Having no apparatus except gut fear and female cunning to examine this formless magic, to understand how it works, how to measure its field strength, count its lines of force, she may fall back on superstition, or take up a useful hobby like embroidery, or go mad, or marry a disc jockey. If the tower is everywhere and the knight of deliverance no proof against its magic, what else?
--The Crying of Lot 49, Chapter 1
Thomas Pynchon. THE CRYING OF LOT 49. Lippincott, Philadelphia, 1966.
Current Selling Prices
MODERN FIRST EDITION / FANTASY FICTION
Short landmark American post modern work by cult hero Pynchon. It is his easiest work to get on with and at 180 pages if you don't like it you haven't wasted much time. He is famously reclusive and camera shy (possibly because of his buck teeth - he thinks he looks like Bug's Bunny). However he sits on a different side of the fence to the equally fugitive Salinger in the matter of plagiarism (see below.)
First editions of 'The Crying of Lot 49' looks like this -'Quarter-bound in yellow cloth over gray boards, with buff brown endpapers, black lettering to the spine, and three horns blind-stamped on the front board. Top edge dyed black. 183 p.p. plus (4) blank endpapers.' The seemingly lachrymose title refers to a late part of the book where the heroine Oedipa attends an auction, to bid on a set of a rare postage stamps, which she believes representatives of Tristero are trying to acquire. (Auction items are called "lots"; a lot is "cried" when the auctioneer is taking bids on it; the stamps in question are "Lot 49".) Tristero is a shadowy organization, their symbol a muted post horn (that's it on the cover of the book.)
Pynchon was a pupil of Nabokov at Cornell and in referencing aspects of popular culture (in particular Californiana) within the book he incorporates several allusions to Lolita. Nabokov could be seen as the 'miglior fabbro.' At Cornell Pynchon is said to have risen every day at 1PM and enjoyed the classic slacker's breakfast of Spaghetti and soda before studying, reading and researching until 3AM.
VALUE? Several booksellers call it 'increasingly scarce' but there are about 40 reasonable copies currently for sale about 10 fine in fine, possibly a year ago there were many more - certainly Pynchonmania shows no signs of abating. Fine copies are hard to find for less than $600, the 1967 UK Cape edition £200. A copy signed for a fund raiser at his son's school is currently on the web at $50K - in the dot com boom it would have gone like snow off a dike but with the markets in turmoil and the glory days over in the valley it may take a while. [ W/Q ** ]
I was prompted to do this Pynchon entry by reading of a semaphore version of the book that has been broadcast across mighty San Jose by artist Ben Rubin on the top floor of Adobe HQ. This is covered at the excellent Book Patrol - a cool book blog emanating from central Seattle. Ben Rubin's San Jose Semaphore is a "multi-sensory kinetic artwork that illuminates the San Jose skyline with the transmission of a coded message" - it was only after 3 weeks of 247 transmission that someone cracked the code and worked out they were doing 'The Crying of Lot 49.' Rubin explained:
Pynchon's setting is a fictional California city filled with high-tech industrial parks and the kind of engineering sub-culture that we now associate with the Silicon Valley. The book follows the heroine's discovery of latent symbols and codes embedded in this landscape and in the local culture. Is there a message here, she wonders, and what are these symbols trying to tell me? At its heart, San Jose Semaphore is an expression of what Pynchon calls "an intent to communicate."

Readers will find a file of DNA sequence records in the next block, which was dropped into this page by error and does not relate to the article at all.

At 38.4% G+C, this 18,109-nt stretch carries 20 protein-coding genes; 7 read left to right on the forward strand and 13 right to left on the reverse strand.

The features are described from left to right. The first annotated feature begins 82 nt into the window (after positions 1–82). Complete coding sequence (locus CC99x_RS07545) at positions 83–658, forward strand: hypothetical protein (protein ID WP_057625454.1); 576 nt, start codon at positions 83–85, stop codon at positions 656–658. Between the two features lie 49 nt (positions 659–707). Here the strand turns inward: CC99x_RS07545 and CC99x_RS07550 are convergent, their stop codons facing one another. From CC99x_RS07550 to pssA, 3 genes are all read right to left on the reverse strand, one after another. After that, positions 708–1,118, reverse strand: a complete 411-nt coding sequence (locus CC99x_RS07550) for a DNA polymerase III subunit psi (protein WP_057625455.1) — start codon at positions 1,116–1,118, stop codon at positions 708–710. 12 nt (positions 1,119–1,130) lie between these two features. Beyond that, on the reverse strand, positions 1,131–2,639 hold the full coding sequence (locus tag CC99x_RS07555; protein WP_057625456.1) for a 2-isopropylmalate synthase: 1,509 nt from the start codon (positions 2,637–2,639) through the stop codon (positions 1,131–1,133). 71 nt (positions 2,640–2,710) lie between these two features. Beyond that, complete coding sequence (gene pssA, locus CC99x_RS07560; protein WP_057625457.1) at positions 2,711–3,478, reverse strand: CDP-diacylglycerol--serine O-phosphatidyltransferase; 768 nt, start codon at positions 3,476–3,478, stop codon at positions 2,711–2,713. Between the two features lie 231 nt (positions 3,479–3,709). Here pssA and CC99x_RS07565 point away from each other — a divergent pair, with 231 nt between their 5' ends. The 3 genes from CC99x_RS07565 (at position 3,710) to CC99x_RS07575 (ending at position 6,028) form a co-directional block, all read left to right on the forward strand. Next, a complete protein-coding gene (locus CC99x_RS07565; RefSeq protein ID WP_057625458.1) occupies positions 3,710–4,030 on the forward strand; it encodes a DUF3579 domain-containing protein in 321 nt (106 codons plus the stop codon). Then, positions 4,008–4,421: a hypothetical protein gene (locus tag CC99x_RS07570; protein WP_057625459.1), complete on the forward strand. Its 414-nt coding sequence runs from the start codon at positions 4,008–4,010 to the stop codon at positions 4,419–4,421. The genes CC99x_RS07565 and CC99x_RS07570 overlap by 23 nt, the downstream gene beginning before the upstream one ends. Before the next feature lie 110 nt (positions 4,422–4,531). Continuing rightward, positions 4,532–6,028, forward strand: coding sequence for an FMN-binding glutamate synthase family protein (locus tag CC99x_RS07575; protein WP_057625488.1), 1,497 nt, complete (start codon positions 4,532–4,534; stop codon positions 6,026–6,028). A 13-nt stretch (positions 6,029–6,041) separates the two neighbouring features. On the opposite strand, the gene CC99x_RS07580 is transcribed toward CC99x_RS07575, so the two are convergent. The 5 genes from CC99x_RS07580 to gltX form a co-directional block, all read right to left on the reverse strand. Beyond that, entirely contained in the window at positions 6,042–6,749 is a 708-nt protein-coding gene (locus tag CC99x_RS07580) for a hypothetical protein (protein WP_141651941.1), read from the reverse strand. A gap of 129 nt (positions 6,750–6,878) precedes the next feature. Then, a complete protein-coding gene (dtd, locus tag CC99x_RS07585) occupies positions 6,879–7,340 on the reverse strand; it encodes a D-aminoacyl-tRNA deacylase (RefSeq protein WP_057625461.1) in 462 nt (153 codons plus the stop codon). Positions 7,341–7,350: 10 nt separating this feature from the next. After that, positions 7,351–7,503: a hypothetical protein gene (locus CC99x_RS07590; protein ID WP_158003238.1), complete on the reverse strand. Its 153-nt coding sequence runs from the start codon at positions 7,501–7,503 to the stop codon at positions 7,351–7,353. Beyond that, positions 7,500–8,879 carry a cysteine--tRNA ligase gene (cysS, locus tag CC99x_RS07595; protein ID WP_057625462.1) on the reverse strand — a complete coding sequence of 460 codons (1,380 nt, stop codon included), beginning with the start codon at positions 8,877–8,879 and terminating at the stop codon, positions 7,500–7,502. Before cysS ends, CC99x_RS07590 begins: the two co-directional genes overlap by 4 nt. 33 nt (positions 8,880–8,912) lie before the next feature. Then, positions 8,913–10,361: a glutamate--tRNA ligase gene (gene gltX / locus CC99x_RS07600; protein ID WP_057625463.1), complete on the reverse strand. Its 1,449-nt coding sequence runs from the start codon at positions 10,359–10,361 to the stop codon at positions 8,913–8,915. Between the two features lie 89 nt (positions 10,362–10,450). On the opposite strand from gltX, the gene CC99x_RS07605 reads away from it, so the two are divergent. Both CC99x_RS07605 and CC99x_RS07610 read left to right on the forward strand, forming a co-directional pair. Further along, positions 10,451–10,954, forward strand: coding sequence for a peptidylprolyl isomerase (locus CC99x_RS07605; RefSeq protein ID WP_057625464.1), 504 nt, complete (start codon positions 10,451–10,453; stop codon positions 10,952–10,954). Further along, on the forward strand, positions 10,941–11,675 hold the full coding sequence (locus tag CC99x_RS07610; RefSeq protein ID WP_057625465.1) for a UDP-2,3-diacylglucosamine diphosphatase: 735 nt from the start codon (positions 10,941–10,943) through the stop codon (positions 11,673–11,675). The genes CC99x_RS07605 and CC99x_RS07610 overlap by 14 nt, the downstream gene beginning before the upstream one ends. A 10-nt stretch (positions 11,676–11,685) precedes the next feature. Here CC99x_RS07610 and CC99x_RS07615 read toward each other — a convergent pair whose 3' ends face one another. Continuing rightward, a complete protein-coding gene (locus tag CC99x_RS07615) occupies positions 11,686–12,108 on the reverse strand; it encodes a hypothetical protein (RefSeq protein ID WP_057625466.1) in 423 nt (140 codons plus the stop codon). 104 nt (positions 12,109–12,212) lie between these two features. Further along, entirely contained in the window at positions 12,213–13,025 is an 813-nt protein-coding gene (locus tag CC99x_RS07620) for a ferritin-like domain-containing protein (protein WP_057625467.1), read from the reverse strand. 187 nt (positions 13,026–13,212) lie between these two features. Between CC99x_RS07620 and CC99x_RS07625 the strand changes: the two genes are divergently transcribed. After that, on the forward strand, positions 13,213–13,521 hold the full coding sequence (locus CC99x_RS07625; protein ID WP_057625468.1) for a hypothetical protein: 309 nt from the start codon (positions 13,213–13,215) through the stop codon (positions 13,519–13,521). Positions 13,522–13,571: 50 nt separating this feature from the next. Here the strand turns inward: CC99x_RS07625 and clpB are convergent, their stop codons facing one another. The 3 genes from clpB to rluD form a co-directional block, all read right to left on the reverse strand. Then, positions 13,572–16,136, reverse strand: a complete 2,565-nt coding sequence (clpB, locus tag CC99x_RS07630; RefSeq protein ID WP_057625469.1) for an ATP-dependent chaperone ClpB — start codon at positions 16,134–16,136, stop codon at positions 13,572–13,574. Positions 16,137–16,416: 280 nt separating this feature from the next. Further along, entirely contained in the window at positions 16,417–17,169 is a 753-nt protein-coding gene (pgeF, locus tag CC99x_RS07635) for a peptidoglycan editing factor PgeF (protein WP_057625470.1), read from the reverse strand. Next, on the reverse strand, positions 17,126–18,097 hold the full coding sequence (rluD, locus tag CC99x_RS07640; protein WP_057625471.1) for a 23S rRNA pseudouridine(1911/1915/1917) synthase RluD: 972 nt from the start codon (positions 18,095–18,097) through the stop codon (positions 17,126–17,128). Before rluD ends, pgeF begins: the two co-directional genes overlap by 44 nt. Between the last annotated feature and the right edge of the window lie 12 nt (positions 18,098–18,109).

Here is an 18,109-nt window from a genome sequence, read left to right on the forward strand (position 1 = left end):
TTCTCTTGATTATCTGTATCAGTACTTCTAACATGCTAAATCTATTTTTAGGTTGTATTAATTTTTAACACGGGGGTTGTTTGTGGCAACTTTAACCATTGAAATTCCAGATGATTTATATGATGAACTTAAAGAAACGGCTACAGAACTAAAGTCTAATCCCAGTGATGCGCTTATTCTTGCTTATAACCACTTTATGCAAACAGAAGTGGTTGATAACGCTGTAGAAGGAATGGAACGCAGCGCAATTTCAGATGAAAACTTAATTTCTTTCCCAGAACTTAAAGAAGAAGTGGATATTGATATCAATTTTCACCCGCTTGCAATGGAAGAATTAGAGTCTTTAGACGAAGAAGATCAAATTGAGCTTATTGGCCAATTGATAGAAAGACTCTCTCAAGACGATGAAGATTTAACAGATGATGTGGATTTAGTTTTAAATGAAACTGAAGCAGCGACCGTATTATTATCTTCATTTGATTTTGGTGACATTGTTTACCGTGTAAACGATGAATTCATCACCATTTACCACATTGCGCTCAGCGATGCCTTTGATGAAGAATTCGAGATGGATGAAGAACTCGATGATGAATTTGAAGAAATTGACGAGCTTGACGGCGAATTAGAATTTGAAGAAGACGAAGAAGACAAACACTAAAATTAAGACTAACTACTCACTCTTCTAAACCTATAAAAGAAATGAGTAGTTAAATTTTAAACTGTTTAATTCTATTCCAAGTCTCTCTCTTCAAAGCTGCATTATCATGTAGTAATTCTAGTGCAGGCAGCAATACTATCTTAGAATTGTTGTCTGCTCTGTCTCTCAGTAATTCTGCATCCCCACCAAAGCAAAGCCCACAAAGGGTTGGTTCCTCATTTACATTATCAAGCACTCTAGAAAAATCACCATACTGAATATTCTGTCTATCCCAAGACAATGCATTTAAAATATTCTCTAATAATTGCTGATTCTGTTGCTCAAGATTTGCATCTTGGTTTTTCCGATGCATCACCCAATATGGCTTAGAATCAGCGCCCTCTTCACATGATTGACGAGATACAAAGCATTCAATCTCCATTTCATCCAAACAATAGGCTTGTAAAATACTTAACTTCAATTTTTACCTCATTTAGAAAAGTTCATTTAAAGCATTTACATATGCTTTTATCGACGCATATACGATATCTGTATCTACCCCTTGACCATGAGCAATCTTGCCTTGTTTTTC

It is kind of inevitable that they chose a Pynchon book-- he is a bankable and known name in the post literate computer community in the valley. They could have done Beowulf , the earliest Eng Lit or possibly something from the age of semaphore - Conan Doyle's 'The Sign of Four' would be appropriate.
Silly question-- should a bibliographer note that there was a semaphore version? Also should a bibliographer note the many Pynchon blurbs? There are several collections of them online. He must get a 100 review copies a day and occasionally gives a book the two thumbs up--ex book runner David Attoe's harrowing 1986 novel 'Lion at the Door' got this from the great man: '...In a quietly passionate voice that speaks to our hearts, David Attoe has brilliantly, honorably imagined himself into lives whose truths we recognize, lives otherwise only lost, and with his eloquent care, rescued them from the silence.' He was, reportedly, chuffed.
TRIVIA. Ian McEwan, a writer not in Pynchon's class, has been under fire for copying several details from the memoirs of a wartime nurse in London for his Booker-nominated novel, Atonement. Part of this whole debate about plagiarism. Pynchon and many other writers including the genius Martin Amis came to his rescue with letters to London's 'Daily Telegraph.' Part of TP's letter is shown below.
In 1996, Pynchon crossed genre lines and wrote the liner notes for "Nobody's Cool," an album by New York indie rockers Lotion. Two years earlier he wrote the liner notes for "Spiked," a Spike Jones compilation
Spending time in Santa Cruz, California I have picked up rumours of Pynchon. It's only 30 miles from San Jose. He is said to phone in to a local Blues radio sation with requests. At the post office there is a talk of a post man who delivers letters to him at a seaside property on the edge of town.